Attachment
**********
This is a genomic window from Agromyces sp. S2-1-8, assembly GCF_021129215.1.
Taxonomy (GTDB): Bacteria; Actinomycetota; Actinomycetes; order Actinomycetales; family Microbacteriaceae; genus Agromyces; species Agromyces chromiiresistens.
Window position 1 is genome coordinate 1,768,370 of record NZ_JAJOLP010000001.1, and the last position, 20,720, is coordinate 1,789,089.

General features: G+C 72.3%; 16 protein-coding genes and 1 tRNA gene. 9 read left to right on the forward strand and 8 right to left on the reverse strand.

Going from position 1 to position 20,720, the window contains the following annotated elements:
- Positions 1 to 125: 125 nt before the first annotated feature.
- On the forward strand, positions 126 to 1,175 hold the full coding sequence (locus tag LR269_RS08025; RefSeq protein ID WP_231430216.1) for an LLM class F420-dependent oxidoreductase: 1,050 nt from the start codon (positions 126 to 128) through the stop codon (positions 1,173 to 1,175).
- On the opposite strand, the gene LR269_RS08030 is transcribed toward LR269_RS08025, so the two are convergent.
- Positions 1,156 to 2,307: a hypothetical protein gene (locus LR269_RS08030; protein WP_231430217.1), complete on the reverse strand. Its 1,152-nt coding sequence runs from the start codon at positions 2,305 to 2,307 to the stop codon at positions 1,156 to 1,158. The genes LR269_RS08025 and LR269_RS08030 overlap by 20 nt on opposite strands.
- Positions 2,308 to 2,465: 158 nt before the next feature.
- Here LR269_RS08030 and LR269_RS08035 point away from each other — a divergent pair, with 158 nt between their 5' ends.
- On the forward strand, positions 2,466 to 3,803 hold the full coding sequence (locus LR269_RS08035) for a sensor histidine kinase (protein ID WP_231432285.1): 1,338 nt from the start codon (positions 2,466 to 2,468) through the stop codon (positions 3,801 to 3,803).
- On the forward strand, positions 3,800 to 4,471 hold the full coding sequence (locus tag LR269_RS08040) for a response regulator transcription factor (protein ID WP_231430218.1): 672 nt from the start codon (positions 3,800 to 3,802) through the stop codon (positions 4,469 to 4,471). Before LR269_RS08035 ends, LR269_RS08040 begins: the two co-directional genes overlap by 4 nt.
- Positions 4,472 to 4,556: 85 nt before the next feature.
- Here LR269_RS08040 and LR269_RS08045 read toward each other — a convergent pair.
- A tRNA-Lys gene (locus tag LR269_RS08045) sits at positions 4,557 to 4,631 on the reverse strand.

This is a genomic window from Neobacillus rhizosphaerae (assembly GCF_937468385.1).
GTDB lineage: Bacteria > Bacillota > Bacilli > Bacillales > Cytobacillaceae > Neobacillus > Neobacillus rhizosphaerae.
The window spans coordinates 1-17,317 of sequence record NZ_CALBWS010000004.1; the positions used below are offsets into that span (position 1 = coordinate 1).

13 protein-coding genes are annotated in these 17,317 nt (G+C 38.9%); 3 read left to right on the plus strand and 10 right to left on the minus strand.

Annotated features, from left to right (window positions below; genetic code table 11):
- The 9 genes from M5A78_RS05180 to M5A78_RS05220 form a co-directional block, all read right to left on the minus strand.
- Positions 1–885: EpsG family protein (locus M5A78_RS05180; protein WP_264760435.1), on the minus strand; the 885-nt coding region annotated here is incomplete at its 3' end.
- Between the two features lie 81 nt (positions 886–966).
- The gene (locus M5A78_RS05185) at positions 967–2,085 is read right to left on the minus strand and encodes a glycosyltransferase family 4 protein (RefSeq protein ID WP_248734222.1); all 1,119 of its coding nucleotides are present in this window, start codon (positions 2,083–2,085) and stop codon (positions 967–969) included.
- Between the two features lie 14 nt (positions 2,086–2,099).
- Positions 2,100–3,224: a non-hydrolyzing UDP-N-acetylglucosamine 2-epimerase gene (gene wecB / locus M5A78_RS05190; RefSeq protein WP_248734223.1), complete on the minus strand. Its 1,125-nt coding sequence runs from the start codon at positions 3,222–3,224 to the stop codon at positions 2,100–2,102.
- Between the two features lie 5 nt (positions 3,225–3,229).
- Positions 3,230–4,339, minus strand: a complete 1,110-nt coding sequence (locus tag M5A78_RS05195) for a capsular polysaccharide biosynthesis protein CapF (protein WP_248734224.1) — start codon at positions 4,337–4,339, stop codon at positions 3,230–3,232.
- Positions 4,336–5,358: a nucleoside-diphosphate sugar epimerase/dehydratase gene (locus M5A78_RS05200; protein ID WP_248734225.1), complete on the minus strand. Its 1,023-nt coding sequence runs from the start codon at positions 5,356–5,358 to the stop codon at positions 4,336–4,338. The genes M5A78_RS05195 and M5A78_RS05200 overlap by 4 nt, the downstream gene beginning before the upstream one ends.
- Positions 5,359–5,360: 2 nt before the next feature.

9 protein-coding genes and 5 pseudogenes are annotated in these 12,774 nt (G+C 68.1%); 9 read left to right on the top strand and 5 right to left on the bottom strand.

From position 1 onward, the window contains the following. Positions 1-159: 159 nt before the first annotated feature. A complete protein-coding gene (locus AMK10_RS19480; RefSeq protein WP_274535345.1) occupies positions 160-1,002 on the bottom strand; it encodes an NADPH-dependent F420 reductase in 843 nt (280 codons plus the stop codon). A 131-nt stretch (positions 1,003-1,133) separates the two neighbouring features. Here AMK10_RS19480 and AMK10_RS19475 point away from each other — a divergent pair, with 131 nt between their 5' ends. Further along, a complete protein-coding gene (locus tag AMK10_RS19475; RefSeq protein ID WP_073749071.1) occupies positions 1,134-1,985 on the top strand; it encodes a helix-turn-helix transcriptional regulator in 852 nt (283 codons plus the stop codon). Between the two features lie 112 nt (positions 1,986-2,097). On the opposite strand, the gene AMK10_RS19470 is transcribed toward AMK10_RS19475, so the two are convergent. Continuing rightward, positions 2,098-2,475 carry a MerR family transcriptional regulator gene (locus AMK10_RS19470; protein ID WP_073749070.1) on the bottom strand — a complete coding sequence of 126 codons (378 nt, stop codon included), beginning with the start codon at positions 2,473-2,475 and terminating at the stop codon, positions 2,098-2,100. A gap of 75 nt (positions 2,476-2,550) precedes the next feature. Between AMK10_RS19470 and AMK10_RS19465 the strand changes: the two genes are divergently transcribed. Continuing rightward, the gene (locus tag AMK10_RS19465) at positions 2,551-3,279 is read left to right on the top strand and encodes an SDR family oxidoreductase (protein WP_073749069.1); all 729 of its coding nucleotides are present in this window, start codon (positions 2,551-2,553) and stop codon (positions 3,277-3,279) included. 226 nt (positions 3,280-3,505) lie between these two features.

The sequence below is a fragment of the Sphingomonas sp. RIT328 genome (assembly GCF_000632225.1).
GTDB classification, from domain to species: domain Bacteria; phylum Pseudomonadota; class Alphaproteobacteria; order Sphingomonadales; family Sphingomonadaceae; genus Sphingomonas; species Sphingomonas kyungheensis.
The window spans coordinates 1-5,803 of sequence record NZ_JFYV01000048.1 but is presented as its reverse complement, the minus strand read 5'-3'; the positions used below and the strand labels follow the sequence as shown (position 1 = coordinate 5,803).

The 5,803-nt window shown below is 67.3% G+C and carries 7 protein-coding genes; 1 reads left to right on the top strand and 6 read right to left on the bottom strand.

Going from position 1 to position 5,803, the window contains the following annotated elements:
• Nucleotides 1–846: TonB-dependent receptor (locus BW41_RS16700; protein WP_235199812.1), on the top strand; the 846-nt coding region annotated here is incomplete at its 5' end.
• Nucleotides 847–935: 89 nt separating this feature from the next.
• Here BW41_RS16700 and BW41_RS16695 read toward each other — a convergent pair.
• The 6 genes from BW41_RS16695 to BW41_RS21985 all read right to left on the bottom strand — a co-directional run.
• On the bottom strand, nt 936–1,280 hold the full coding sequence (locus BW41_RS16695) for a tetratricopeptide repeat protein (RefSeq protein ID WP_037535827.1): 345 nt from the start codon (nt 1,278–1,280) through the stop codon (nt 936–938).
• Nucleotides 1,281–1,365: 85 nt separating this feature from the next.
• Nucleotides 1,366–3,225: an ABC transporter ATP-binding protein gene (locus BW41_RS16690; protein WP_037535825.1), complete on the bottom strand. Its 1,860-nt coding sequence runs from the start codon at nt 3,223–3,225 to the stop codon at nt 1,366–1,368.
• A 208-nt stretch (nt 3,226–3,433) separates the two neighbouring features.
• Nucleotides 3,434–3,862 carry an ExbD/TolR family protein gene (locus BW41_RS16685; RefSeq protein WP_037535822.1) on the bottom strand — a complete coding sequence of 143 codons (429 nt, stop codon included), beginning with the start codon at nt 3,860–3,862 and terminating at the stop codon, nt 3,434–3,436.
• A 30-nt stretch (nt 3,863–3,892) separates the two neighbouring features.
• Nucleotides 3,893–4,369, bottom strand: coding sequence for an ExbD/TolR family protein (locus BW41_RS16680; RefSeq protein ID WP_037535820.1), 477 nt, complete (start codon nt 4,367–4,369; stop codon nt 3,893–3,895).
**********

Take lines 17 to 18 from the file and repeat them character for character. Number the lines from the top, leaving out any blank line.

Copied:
This is a genomic window from Neobacillus rhizosphaerae (assembly GCF_937468385.1).
GTDB lineage: Bacteria > Bacillota > Bacilli > Bacillales > Cytobacillaceae > Neobacillus > Neobacillus rhizosphaerae.